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Around 1643, Peter Lely moved to London. His early English paintings were mainly religious or mythological scenes or portraits set in pastoral landscapes. These works show heavy influences of Anthony van Dyck and the Dutch Baroque painters, especially his portraits.
Lely’s portraits were very well received by the public, much so he would replace van Dyck upon the artist’s death, as the most celebrated and fashionable portrait artist in England at the time. He even became the portrait artist to Charles I. In spite of the King’s execution in 1647, his talent ensured the stability of his career in such a turbulent period, subsequently serving Oliver Crom well and Richard Cromwell.
Soon, Peter Lely became an artist in high demand, as well as his studio. Scholars argue that after Lely a sitter’s head, his alumni would finish the remaining composition. Such a prolific production was responsible for an astonishing number of paintings, not all critically approved. As art critic Brian Sewell would put: “There may well be thousands of these portraits, ranging from rare prime originals of often quite astonishing quality, to crass workshop replicas by assistants drilled to imitate Lely’s way….”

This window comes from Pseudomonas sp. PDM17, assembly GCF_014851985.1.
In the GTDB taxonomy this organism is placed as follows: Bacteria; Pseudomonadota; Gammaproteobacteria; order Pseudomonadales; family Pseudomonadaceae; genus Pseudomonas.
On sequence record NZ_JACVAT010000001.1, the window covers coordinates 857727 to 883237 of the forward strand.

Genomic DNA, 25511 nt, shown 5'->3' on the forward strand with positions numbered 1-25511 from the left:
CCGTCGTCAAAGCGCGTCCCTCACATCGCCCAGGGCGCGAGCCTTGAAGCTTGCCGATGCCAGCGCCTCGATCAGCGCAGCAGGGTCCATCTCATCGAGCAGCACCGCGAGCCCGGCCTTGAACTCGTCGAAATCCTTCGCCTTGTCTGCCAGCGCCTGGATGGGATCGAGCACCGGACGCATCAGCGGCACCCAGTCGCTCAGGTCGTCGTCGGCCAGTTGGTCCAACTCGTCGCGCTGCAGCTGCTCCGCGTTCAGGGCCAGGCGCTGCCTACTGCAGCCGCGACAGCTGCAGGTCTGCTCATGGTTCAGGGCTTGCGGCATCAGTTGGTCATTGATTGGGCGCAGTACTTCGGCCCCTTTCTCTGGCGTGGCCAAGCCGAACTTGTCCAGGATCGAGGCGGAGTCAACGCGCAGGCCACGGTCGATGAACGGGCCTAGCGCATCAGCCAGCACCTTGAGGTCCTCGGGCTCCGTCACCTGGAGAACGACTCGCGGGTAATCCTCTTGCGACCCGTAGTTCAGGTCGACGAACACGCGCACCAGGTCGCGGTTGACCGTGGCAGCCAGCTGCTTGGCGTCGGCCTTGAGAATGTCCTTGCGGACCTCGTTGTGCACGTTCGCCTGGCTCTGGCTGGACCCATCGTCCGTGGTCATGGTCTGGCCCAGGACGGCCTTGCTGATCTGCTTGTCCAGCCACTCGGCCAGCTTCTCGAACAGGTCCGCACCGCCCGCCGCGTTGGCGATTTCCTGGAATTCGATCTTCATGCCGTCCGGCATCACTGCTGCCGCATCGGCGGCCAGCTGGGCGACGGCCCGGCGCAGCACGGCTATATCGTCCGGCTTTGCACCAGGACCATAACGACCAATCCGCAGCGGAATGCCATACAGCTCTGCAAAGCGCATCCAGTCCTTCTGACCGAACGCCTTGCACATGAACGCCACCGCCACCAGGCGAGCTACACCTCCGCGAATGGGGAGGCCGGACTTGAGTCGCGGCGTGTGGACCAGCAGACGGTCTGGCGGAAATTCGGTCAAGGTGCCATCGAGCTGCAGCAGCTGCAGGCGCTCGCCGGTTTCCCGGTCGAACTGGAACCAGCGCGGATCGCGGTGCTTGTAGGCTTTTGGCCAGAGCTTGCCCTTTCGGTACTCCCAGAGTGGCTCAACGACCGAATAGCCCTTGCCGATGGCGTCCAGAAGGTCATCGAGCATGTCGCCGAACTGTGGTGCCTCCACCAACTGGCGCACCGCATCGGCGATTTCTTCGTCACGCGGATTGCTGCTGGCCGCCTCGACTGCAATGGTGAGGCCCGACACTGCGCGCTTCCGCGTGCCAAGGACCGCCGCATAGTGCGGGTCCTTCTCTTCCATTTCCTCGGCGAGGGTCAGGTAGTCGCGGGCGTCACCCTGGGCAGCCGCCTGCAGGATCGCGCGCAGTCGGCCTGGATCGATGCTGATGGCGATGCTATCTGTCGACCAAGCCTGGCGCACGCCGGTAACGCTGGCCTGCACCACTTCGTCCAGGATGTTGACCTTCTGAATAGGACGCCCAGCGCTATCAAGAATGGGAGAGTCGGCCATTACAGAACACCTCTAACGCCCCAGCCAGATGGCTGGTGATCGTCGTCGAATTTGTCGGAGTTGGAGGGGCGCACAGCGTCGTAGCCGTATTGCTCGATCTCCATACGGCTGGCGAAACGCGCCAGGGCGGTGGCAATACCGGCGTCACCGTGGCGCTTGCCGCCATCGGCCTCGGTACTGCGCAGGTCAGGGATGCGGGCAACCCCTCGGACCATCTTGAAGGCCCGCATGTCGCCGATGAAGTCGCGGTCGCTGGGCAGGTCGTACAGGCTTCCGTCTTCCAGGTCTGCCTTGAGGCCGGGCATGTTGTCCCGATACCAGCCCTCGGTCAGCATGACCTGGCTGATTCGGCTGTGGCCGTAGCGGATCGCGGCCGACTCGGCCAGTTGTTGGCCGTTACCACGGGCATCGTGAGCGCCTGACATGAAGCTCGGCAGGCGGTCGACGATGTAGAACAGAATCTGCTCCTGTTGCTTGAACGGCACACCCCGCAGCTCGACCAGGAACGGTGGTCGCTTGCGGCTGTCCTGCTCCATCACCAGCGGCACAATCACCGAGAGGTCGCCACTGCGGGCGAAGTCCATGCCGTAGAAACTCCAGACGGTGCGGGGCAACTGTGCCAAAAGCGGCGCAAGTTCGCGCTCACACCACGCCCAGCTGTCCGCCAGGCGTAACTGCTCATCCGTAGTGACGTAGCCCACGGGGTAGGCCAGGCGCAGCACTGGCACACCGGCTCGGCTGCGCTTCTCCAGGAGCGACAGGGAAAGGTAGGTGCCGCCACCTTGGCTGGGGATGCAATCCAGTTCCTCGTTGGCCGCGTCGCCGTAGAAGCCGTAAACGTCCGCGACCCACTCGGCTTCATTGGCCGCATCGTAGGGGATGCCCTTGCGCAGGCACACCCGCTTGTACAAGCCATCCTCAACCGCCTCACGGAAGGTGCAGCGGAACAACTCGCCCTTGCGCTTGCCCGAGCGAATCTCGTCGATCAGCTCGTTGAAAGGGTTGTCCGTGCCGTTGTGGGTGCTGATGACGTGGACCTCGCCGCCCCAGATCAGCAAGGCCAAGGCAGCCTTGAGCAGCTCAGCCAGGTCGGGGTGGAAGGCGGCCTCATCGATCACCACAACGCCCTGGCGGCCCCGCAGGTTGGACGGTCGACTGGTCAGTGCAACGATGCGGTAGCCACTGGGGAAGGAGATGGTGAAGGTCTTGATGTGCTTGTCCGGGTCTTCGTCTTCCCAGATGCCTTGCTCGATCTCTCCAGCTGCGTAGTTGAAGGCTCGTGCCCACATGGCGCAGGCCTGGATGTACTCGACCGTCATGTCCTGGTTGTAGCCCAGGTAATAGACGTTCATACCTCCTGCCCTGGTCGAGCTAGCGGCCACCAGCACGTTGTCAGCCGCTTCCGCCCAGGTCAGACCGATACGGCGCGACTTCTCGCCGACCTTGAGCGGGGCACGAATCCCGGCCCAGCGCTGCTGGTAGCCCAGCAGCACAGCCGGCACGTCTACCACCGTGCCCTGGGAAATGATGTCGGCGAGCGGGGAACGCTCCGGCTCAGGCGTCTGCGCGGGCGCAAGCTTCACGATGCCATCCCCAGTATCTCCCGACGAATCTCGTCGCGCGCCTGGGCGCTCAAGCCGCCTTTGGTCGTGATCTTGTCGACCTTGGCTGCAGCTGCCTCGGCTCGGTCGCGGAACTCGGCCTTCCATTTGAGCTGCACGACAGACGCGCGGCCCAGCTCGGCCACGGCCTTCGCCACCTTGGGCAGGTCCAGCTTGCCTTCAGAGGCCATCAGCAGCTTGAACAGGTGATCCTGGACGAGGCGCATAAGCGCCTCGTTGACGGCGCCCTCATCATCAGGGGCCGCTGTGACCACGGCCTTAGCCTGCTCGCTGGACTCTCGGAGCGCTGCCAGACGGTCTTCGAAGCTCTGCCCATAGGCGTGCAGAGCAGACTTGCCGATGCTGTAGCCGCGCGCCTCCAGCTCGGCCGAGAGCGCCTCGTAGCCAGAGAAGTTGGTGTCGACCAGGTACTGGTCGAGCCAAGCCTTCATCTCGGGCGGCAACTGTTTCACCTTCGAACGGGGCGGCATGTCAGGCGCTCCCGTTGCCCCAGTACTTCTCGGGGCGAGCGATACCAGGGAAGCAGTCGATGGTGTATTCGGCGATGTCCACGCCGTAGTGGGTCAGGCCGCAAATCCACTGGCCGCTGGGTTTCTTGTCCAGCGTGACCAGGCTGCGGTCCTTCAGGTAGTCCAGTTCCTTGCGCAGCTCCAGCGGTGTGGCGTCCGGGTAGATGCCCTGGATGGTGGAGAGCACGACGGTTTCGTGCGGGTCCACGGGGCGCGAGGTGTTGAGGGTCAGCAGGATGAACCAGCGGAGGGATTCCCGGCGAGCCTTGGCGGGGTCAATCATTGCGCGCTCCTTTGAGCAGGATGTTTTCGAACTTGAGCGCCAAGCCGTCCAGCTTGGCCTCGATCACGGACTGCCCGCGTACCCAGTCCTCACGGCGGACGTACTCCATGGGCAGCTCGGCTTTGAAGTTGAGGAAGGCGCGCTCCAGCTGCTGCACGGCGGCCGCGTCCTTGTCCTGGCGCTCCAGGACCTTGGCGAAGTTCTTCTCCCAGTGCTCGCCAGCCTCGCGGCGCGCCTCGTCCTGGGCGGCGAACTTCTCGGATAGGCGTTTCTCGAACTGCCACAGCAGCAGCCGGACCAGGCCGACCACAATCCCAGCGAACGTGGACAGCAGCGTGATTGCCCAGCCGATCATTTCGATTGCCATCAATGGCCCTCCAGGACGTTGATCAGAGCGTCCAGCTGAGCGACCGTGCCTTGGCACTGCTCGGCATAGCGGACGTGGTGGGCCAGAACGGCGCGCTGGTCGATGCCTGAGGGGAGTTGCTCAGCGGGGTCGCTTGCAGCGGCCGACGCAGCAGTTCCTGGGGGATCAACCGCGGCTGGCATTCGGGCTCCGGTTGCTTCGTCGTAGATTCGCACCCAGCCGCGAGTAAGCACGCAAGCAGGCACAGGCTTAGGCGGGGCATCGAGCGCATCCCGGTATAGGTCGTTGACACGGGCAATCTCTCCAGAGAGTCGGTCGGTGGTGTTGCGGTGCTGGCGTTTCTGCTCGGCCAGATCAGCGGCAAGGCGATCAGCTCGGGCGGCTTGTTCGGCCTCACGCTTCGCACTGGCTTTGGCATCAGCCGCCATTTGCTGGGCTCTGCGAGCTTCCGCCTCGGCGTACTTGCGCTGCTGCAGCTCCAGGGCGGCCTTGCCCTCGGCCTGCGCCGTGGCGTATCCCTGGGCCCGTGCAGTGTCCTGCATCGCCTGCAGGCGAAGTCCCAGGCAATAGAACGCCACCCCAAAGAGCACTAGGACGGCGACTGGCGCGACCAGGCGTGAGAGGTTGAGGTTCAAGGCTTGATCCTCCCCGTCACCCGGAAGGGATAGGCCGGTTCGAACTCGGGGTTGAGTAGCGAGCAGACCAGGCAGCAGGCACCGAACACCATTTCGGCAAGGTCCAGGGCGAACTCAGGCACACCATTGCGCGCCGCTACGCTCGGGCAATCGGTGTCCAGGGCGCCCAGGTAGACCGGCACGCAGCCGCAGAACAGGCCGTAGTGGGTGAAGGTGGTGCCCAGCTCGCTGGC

Amongst Lely’s most famous paintings are a series of depictions of prominent ladies from the Royal Court’, said series became known as the Windsor Beauties. He also created the Flagmen of Lowestoft, a series of 12 paintings depicting captains and admirals who fought the Second Anglo-Dutch War.
Peter Lely was also responsible for the introduction of the mezzotint printmaking technique to England, as a way to publicize his paintings, encouraging Dutch mezzotinters to come to execute replicas of his artworks.
Sir Peter Lely was Knighted in 1679 and died on December 7 of the following year. The artist died painting at his easel.